What is the most extreme form of longitudinal roundness? Bucking. This unwelcome thing is entirely avoidable if you know what to look for, and if you take the time to prepare your horse to travel the way he was meant to. The optimum lightness and roundness to build into the canter is based in straightness and poise. It contains an ironic sort of stillness as the horse moves forward – and within this is the basis for a graceful stop that is only a stride away from whatever else it is that you're doing with the feet. It's that way when you're truly in control of the life in the horse's body all the way down to the feet.


As the lateral flexion in the horse from the poll to the withers becomes more supple, the rider can leave more float in the lead or rein in order to achieve it. What is float? Slack. They way I see it, if you get good at riding your horse on a float, the roundness at the lope is going to have a natural look and feel to it. As the horse's capacity to offer flexion of the poll in both directions willingly increases, and lateral movements of the hindquarters becomes more fluid. As a result, it requires less and less pressure to create a bend in the horse as he travels. After a while, just a thought will produce it, and instead of waiting for your pressure, the horse will step to the release. Put another way, he will arrange his body in such a way that he never takes the float out of the rein or lead. (Of course many other things need to be in place, but it's something anyone can experience if they want to. I mention this to give both new and experienced riders some ideas about what there is to reach for in their unseen communications with the horse.)

When a relatively weightless response to move left and right is apparent, and when it's readily available, the rider will discover a very wonderful thing.

It is a spot between the two directions that is called "the middle". In that place that is also called "straightness", one discovers the sought-after roundness, of which vertical flexion at the poll is but a small piece. Unfortunately, many riders today mistake a superficial headset for true self-carriage. When roundness is not understood from the horse's point of view it is usually carried out in a way that, in effect, nails the forehand to the ground.

The experience of weightless willingness that I'm talking about, where straightness and roundness coincide, assumes that the front end is elevated. It assumes, further, that the head, neck, shoulders, and rib cage are all available, on a float, and that the hindquarters are ready for any maneuver at any speed. In other words, the whole horse is available, movable, placeable. IMPORTANT: What do you mean by "any speed"? Any speed. It means that to offer your green horse the best possible chance of offering you back the desired roundness at the canter, somewhere in your foundation you have learned to ride the horse at a gallop without fear, without banging around on his back, without snatching the slack out of the reins, standing in the stirrups or balancing on his mouth. If this sort of confidence is lacking, then the actual fear of a gallop will be a deep part of any cantering that is done. It will feel that way to the horse, and look that way as well.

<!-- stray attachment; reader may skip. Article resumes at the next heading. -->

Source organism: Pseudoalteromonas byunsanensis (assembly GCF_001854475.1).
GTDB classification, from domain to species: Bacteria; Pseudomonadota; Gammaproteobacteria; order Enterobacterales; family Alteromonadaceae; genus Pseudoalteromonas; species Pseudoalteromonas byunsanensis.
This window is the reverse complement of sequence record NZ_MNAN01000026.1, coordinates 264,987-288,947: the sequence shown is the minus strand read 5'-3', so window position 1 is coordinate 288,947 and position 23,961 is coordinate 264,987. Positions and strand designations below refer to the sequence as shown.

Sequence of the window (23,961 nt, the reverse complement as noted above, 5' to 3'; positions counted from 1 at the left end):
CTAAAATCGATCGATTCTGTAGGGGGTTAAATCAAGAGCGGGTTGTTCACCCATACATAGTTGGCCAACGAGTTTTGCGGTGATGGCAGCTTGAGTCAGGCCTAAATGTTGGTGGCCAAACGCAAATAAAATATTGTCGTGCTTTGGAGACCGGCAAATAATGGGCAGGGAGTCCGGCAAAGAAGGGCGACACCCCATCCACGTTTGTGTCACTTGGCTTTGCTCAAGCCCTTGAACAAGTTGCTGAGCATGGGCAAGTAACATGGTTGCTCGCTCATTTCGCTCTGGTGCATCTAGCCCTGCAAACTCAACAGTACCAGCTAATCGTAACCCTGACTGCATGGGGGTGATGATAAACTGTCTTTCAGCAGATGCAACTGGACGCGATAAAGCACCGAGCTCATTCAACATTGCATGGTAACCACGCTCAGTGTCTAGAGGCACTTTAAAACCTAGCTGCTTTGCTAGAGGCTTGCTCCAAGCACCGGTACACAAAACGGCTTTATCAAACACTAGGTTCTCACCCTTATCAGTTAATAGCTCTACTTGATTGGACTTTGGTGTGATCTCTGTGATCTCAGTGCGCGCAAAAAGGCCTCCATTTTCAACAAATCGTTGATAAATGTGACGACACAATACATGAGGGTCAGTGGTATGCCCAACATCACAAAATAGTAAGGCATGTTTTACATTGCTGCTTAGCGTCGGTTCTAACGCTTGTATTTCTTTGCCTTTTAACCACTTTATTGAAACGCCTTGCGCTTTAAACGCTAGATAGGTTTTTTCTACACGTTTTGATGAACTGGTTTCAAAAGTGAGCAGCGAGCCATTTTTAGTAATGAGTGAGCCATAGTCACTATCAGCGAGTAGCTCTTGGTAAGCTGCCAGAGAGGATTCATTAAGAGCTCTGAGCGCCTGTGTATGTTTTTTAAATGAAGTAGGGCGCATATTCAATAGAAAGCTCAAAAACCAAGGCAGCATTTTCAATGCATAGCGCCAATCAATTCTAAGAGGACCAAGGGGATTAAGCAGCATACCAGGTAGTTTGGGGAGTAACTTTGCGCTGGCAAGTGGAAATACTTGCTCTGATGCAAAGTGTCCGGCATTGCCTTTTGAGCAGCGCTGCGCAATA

When the horse is both straight and light, when each foot is available because his mind and the rest of his body are too, there will very likely be roundness at the walk for a few steps. Build on this at the walk until it is solid. Then experiment with attaining this at the trot, and in the transitions up and down between the walk and trot. It is very important at this juncture to resist the inclination to be greedy for results. If you keep his lateral suppleness and willingness available to you as the longitudinal (vertical) flexibility of the poll and neck increase, then it is reasonable to expect that you will find in the horse a degree of comfort as he travels with roundness for short periods as he canters along.

You build from there with many transitions into and out of the backup, walk, trot, and canter, on a float of course, and with the top line lengthened to its full extent most of the time. That way, when you remove some slack, the horse will round himself up and forward, to keep the float he's grown accustomed to available to you both. This is how I like to prepare the horse for ease of handling his shoulders, ribs and hips, and greater accuracy or hoof placement in any maneuver at any speed.

This is achieved with the most natural looking feel and appearance if it is approached without the use of drop or figure-eight nose bands, pulleys, side-reins, martingales of any type, or draw reins. The use of these things at any stage in the preparation for this maneuver is often used as a shortcut to circumvent the actual basics. In most cases use of these is likely to distort the outcome of the endeavor.

About the author:

Leslie Desmond is the co-author of True Horsemanship Through Feel. Additional information about the book she co-authored with Bill Dorrance, her articles, videos and clinics can be found at

Leslie's second book, Refinement on the Reins, is a new presentation of classical technique, and will be published in 2002.

© 2000 Leslie Desmond